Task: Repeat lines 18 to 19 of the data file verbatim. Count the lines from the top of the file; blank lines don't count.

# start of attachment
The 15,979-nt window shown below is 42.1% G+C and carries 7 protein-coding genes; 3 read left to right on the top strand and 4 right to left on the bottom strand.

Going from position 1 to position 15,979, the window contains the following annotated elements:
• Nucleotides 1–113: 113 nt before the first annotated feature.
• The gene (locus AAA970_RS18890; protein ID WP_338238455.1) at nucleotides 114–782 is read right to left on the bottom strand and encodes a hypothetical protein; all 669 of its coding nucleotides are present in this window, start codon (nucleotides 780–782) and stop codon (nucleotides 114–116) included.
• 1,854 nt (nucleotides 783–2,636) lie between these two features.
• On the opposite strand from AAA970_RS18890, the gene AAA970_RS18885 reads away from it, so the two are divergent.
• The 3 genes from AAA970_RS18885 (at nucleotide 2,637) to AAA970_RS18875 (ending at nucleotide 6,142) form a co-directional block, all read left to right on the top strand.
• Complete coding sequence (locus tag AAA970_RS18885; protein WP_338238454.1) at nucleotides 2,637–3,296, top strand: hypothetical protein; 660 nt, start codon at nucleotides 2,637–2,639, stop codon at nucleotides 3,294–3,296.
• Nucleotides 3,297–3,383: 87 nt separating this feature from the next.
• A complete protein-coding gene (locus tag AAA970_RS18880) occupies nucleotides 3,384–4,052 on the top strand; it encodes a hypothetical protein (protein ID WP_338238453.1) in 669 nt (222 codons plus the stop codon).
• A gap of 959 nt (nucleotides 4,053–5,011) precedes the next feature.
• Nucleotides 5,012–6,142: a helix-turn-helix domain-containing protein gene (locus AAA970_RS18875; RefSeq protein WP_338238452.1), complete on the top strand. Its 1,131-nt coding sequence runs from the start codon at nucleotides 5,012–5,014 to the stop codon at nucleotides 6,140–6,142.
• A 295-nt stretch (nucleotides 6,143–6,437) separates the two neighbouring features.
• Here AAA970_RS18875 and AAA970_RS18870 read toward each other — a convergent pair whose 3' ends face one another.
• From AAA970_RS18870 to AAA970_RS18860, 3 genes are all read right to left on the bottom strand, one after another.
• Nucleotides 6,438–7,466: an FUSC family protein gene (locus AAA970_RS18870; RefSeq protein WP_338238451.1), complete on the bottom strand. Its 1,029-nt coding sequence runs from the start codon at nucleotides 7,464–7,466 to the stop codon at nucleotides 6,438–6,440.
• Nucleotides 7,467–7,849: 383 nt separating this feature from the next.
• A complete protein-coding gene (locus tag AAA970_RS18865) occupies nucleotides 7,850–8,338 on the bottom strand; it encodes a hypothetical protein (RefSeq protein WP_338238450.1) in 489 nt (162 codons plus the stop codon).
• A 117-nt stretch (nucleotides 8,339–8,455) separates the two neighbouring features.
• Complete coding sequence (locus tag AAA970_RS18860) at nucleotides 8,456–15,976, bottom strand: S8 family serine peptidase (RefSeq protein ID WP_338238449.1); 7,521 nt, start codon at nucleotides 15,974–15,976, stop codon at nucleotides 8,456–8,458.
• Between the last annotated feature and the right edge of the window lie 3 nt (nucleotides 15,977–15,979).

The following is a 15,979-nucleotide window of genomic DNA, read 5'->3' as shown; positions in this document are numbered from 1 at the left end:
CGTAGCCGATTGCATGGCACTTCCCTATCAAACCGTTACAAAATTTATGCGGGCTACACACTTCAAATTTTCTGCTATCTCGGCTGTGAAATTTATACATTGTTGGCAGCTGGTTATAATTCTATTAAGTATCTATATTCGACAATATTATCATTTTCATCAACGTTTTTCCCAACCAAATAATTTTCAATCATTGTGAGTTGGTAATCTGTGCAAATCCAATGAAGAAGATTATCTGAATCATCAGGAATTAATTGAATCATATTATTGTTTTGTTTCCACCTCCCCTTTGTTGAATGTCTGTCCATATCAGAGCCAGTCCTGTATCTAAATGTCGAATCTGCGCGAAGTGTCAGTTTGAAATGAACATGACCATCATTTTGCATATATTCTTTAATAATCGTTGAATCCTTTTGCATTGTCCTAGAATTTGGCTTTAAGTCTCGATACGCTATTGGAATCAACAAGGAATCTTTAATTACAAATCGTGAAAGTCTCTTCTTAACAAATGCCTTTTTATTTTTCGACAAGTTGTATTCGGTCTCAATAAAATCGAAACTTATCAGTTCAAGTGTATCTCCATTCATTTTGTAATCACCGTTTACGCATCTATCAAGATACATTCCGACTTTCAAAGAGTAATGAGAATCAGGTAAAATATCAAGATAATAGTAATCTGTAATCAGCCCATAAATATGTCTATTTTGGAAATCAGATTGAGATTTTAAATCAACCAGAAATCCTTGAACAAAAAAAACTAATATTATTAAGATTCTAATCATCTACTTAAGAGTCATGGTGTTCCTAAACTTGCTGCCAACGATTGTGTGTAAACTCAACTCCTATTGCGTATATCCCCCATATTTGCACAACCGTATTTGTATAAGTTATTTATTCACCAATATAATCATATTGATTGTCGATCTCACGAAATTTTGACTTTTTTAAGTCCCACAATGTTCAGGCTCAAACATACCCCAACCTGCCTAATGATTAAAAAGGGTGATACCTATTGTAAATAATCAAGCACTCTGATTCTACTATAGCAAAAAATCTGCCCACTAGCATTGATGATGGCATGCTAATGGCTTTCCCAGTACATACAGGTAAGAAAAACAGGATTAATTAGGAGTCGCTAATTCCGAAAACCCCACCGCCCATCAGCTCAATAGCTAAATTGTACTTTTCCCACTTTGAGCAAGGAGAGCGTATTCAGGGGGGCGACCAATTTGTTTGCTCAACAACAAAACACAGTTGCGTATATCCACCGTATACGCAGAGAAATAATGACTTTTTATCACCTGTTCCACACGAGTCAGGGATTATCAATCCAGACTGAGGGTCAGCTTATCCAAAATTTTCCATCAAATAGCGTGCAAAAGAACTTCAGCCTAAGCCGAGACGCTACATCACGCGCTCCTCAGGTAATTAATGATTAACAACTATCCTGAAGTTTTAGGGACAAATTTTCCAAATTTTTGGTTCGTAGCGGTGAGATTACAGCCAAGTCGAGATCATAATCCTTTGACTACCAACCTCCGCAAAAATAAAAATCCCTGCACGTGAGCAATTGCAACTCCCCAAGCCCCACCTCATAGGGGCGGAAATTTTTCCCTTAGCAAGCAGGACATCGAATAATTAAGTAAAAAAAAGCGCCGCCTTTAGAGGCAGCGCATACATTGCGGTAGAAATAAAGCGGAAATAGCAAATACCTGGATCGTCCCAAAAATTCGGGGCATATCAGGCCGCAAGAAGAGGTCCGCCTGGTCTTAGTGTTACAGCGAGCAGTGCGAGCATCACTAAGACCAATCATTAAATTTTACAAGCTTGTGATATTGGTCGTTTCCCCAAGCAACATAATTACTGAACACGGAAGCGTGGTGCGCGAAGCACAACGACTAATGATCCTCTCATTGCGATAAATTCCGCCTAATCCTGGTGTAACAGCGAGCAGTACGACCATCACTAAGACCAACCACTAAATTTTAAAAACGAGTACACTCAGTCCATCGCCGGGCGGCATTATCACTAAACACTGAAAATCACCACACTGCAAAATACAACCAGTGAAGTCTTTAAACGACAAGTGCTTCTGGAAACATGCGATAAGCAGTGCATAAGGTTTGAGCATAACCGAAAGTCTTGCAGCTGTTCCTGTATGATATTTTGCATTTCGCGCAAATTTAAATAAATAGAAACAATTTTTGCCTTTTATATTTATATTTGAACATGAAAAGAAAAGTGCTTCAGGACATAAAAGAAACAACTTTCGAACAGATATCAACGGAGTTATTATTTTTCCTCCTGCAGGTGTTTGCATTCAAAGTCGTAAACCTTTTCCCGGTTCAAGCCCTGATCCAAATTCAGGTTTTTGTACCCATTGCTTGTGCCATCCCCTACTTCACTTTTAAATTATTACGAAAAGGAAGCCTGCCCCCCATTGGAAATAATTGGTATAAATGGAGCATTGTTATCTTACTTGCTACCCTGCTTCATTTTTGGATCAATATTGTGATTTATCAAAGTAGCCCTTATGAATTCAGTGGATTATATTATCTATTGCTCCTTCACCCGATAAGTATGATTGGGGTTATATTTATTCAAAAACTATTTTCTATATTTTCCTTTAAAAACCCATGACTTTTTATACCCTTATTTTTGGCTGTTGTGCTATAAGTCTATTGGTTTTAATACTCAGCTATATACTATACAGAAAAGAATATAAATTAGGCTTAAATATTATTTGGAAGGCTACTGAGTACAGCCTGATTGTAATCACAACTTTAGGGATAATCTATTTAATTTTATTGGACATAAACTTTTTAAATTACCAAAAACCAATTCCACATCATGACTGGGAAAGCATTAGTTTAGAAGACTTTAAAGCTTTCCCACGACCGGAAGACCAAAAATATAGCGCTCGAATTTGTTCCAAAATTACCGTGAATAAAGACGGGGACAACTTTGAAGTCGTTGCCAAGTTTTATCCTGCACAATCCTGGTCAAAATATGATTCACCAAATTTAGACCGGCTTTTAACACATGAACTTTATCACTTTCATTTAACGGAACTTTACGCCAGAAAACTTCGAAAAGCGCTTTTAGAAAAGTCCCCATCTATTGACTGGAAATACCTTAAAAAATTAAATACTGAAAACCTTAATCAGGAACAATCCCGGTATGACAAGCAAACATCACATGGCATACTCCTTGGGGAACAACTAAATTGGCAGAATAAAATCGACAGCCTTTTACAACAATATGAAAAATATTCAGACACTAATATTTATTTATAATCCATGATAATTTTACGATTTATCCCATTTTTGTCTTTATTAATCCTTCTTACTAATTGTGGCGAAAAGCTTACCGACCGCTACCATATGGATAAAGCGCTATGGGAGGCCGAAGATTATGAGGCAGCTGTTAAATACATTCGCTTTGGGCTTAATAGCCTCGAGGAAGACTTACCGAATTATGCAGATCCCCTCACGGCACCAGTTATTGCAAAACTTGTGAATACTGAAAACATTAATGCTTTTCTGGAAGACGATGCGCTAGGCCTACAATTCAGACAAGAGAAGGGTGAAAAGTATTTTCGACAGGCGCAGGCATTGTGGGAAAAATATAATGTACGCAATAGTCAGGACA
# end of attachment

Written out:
• A complete protein-coding gene (locus tag AAA970_RS18865) occupies nucleotides 7,850–8,338 on the bottom strand; it encodes a hypothetical protein (RefSeq protein WP_338238450.1) in 489 nt (162 codons plus the stop codon).
• A 117-nt stretch (nucleotides 8,339–8,455) separates the two neighbouring features.